30 Map View showing a blunder The BZ calculations are performed in real time (40Hz) so that the contour is updated with each video frame.

31 Map View with Color Strips The pilots only need to know which portion of their tunnel is off limits. The color strips are more efficient method of communicating the relevant extent of the Blunder zone

32 Experimental Platform: STARMAC The Stanford Testbed of Autonomous Rotorcraft for Multi-Agent Control

33 Example 4: Collision Avoidance Pilots instructed to attempt to collide vehicles

34 Aircraft must stay within safe flight envelope during landing: –Bounds on velocity ( ), flight path angle (  ), height ( ) –Control over engine thrust ( ), angle of attack (  ), flap settings –Model flap settings as discrete modes –Terms in continuous dynamics depend on flap setting Example 5: Aircraft Autolander inertial frame wind frame body frame

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36 Autolander: Synthesizing Control For states at the boundary of the safe set, results of reach-avoid computation determine –What continuous inputs (if any) maintain safety –What discrete jumps (if any) are safe to perform –Level set values and gradients provide all relevant data

37 Application to Autoland Interface Controllable flight envelopes for landing and Take Off / Go Around (TOGA) maneuvers may not be the same Pilot’s cockpit display may not contain sufficient information to distinguish whether TOGA can be initiated flare flaps extended minimum thrust rollout flaps extended reverse thrust slow TOGA flaps extended maximum thrust TOGA flaps retracted maximum thrust flare flaps extended minimum thrust rollout flaps extended reverse thrust TOGA flaps retracted maximum thrust revised interface existing interface controllable flare envelope controllable TOGA envelope intersection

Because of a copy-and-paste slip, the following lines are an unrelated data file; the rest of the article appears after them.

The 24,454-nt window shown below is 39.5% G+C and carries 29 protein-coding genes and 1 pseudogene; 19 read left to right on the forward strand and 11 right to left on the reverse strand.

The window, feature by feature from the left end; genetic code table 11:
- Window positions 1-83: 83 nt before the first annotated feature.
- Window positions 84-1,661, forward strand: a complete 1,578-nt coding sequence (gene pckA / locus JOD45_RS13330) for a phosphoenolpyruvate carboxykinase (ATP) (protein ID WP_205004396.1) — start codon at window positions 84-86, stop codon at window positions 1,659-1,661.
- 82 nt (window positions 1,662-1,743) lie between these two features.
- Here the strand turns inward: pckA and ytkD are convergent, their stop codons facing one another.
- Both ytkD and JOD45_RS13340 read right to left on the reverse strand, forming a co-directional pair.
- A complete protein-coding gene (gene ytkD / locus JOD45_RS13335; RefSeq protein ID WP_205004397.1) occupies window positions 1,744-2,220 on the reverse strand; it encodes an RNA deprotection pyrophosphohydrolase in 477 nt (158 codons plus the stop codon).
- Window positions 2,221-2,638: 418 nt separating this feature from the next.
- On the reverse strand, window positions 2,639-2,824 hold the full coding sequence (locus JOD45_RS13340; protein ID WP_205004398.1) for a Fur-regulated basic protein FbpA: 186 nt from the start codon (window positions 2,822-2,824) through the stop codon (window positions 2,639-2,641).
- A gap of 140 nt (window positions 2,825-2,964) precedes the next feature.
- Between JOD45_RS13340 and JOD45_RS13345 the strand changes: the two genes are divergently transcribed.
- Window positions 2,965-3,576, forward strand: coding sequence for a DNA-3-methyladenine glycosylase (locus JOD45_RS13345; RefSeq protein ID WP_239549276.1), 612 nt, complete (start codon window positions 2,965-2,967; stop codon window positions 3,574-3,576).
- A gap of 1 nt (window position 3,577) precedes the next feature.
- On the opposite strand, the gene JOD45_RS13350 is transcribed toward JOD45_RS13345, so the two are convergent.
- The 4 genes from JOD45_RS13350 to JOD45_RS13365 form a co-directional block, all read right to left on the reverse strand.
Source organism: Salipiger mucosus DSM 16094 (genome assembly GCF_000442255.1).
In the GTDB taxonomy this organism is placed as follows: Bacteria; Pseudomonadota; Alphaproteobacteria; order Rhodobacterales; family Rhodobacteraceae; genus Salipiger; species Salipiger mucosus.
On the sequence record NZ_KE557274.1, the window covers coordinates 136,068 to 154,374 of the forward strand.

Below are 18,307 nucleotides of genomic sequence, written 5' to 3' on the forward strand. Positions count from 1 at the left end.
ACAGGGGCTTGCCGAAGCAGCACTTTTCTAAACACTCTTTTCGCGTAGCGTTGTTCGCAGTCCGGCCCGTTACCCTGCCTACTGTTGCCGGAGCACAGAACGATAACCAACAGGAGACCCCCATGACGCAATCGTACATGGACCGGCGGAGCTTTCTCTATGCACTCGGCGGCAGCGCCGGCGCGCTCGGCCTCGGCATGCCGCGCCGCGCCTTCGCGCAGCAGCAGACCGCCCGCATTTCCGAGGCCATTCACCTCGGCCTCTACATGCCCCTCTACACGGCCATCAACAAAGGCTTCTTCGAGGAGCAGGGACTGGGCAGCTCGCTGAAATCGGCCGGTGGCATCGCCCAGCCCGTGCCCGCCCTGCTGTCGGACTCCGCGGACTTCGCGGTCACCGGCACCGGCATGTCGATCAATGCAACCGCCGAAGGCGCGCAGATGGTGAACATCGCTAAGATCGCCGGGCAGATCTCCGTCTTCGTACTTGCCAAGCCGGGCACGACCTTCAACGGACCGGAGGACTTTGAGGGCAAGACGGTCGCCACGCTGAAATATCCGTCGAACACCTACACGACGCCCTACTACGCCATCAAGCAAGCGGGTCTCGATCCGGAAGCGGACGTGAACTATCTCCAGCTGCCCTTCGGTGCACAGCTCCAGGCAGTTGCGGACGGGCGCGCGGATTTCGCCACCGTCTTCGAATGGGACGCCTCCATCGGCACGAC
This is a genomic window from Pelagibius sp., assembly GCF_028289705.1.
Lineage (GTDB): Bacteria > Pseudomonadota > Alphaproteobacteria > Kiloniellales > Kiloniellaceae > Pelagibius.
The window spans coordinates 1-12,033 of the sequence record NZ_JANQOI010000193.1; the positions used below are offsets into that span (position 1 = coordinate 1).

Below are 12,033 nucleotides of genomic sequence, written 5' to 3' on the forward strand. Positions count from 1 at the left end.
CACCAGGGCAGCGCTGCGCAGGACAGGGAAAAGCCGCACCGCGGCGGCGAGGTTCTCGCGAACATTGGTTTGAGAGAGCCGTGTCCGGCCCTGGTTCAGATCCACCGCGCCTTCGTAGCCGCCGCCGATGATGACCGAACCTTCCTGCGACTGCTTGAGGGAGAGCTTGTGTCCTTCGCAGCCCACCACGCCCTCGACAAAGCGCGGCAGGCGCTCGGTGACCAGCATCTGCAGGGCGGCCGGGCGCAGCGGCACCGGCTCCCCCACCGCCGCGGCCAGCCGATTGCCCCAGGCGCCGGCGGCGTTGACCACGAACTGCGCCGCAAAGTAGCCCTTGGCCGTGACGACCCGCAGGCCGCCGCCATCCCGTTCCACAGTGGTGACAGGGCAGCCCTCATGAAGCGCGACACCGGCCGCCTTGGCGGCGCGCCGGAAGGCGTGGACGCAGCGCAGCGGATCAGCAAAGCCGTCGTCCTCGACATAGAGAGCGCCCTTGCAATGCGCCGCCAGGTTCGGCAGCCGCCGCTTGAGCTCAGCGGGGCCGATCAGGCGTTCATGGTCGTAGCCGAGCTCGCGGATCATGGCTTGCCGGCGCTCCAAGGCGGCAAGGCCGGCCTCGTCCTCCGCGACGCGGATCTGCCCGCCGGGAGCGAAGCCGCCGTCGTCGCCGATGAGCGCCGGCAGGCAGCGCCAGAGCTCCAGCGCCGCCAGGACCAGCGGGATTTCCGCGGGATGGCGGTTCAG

38 Aircraft Simulator Tests Setup –Commercial flight simulator, B767 pilot –Digital video of primary flight display Maneuver –Go-around at low speed, high descent rate Goal –Determine whether problematic behavior predicted by our model is possible in aircraft flight simulator

39 Aircraft Simulator Results Produced unexpected behavior Non-standard procedure; Unable to duplicate Validated types of problems addressed by this method

40 Backwards Reachable Set: Safety unsafe Backwards Reachable Set On boundary, apply control to stay out of red In red, system may become unsafe In blue, system will stay safe Safety Property can be encoded as a condition on the system’s reachable set of states

41 Backwards Reachable Set: Capture desired Backwards Reachable Set Capture property can also be encoded as a condition on the system’s reachable set of states

42 Maneuver sequencing, “Reachavoid” Target Set Maneuver sequencing is accomplished by stringing together capture sets, starting from the target set and working backwards Avoid sets can be combined with capture sets to guarantee safety Unsafe Set

43 Example 5: Quadrotor Back-Flip Divide flip into three modes Difficult problem: –Hitting some target sets while avoiding some unsafe sets Solution: –Analyze rotational dynamics and vertical dynamics separately Impulse DriftRecovery

44 Back-flip: Method (1) Recovery Drift Impulse Identify target region in rotational state space for each mode Use reachable sets to calculate capture basin for each target –Dynamic game formulation accounts for worst-case disturbances Verify that target of each mode is contained by capture basin of next mode

45 Back-flip: Method (2) Identify unsafe region in vertical state space for final mode Use reachable sets to propagate unsafe set for each mode –Dynamic game formulation accounts for worst-case disturbances Verify that control keeps state out of unsafe set

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47 Back-Flip: Results

48 Assumptions Validated Safety Guaranteed Reachability Demonstrated

49 Example 6: Automated aerial refueling Desired Target Set

50 Capture Set and Unsafe Set Computation Result

51 Example 7: Teaming up humans and robots Multiple players Adversarial game Limited Information Multiple objectives

52 Flag Capture Only Flag Return Only Full Game “Capture the Flag”

53 Action Support For Human Agents Undergraduate Team Scott Hoag Andrew Sy The computed solution can be used to guide and assist human agents. attacker defender

54 Supporting Complex Actions Reachable sets also assist and enable more complex actions and strategic decision making. attacker defender In this case reachability information helps the attacker mislead the defender to win from a losing initial configuration.

55 Reachability-Guided UAV Search UAV Visibility Attacker Defender Attacker Goal Defender Winning Region Attacker Winning Region Attacker Visibility Possible Defender Locations